This is dangerous territory, and if Charles isn't careful, he might find himself at the wrong end of a quite different revolution. For the monarch simply must not have strong political opinions. As the great chronicler of the British constitution, Walter Bagehot, wrote: "The Crown ... is commonly hidden like a mystery, and sometimes paraded like a pageant, but in neither case is it contentious. The nation is divided into parties, but the Crown is of no party."

So will King Charles put aside his own views and shrug off his ego when he reaches the throne? Somewhat ominously, he told Vanity Fair last year: "I think people don't quite understand how much it requires to put your head above the parapet ... but I just feel deeply. I always have done. So I can only assume that it's something that's sort of inherent."

If Charles doesn't wind his neck in, though, the public won't put up with him. For however undemocratic the monarchy looks, the institution is only there by public consent. While we want it to continue, it will. If we decide we have had enough, we can vote it out. One bad monarch, who fails to respect the traditional neutrality of the post, could be enough to finish off a thousand years of history. And that would be tragic.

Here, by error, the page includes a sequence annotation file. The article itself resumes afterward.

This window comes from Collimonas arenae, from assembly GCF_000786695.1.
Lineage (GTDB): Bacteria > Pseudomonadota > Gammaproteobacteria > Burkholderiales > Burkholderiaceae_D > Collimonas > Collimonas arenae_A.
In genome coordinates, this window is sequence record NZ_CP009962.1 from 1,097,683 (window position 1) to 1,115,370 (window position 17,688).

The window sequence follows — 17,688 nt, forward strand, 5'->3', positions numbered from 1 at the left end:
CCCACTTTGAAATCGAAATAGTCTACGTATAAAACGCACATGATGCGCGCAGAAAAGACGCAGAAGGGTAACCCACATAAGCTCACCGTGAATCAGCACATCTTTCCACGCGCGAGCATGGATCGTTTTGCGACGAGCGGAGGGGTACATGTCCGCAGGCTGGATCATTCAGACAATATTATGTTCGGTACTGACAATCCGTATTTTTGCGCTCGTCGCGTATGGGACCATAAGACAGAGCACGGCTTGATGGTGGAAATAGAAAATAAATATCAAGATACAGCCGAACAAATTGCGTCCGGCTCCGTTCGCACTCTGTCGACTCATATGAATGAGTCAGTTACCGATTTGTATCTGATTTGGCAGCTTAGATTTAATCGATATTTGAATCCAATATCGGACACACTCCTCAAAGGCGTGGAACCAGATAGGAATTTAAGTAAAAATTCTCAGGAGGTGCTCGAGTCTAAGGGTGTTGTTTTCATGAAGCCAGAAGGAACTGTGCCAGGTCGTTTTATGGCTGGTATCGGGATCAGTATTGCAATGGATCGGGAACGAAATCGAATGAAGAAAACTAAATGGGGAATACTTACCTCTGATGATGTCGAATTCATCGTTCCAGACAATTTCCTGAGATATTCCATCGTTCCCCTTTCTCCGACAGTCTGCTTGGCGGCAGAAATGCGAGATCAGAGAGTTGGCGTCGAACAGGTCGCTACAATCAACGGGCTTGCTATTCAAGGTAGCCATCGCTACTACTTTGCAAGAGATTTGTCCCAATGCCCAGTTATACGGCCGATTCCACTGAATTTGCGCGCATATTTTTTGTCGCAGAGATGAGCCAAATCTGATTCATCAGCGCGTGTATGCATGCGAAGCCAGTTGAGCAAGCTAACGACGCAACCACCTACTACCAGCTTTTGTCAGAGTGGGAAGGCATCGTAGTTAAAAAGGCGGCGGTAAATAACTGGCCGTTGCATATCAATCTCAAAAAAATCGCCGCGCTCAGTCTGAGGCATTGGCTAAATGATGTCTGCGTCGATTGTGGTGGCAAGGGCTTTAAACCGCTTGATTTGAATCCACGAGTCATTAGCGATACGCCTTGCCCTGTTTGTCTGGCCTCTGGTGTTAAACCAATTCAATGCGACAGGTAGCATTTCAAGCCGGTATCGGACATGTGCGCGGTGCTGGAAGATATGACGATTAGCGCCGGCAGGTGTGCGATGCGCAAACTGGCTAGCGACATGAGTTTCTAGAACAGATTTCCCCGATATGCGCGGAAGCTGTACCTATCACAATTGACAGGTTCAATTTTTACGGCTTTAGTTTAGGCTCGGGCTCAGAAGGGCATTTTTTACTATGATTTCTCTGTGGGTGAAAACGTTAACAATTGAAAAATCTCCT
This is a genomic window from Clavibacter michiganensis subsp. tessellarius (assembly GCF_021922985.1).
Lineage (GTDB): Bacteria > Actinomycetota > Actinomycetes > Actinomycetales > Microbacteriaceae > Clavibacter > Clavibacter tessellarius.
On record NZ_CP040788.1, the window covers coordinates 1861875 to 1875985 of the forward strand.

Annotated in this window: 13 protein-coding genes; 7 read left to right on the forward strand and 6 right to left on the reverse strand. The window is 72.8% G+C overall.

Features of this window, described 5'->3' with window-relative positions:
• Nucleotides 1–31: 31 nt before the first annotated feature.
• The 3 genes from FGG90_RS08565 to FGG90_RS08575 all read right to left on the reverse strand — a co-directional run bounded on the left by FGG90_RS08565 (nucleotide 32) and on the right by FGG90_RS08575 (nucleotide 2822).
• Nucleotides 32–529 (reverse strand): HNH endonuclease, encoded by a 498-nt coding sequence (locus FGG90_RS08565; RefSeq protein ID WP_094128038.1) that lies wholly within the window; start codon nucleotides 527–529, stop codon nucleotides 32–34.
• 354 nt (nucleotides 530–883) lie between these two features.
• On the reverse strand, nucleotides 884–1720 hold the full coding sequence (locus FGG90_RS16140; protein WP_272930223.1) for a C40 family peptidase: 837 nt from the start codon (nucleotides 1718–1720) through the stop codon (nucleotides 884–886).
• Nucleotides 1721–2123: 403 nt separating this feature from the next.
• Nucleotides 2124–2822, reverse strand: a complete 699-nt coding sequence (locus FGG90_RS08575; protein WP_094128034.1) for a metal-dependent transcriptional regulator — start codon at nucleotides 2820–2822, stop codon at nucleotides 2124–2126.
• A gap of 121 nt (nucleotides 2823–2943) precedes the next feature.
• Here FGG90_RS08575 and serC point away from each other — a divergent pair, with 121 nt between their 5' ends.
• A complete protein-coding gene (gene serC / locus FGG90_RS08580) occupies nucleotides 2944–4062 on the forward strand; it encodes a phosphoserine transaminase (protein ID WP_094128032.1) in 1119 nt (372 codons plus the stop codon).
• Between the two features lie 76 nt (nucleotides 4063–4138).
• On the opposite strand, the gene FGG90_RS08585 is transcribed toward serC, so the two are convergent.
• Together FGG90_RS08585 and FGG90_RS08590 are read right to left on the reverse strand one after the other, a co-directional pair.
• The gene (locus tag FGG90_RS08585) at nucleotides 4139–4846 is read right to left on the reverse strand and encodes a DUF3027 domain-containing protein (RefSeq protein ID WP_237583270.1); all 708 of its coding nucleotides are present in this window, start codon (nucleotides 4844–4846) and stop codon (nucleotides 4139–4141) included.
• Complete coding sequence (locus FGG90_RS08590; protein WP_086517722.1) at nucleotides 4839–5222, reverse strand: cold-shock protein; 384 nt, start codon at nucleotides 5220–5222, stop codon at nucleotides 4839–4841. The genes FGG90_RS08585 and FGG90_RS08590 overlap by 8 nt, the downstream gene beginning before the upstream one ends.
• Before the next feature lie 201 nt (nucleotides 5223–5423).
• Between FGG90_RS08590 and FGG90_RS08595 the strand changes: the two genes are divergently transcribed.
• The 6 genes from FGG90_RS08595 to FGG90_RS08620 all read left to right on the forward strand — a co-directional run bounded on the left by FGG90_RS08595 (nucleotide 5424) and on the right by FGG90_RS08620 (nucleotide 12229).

The failure to invite Tony Blair and Gordon Brown to the royal wedding was a bad portent. Rumour has it that Charles and Camilla blackballed them. This would have been a disgracefully small-minded gesture: all families have to put up with the maddening uncle or the nightmare cousin at a wedding. But, worse than that, it looked nakedly partisan. The monarchy can't afford to make such a mistake.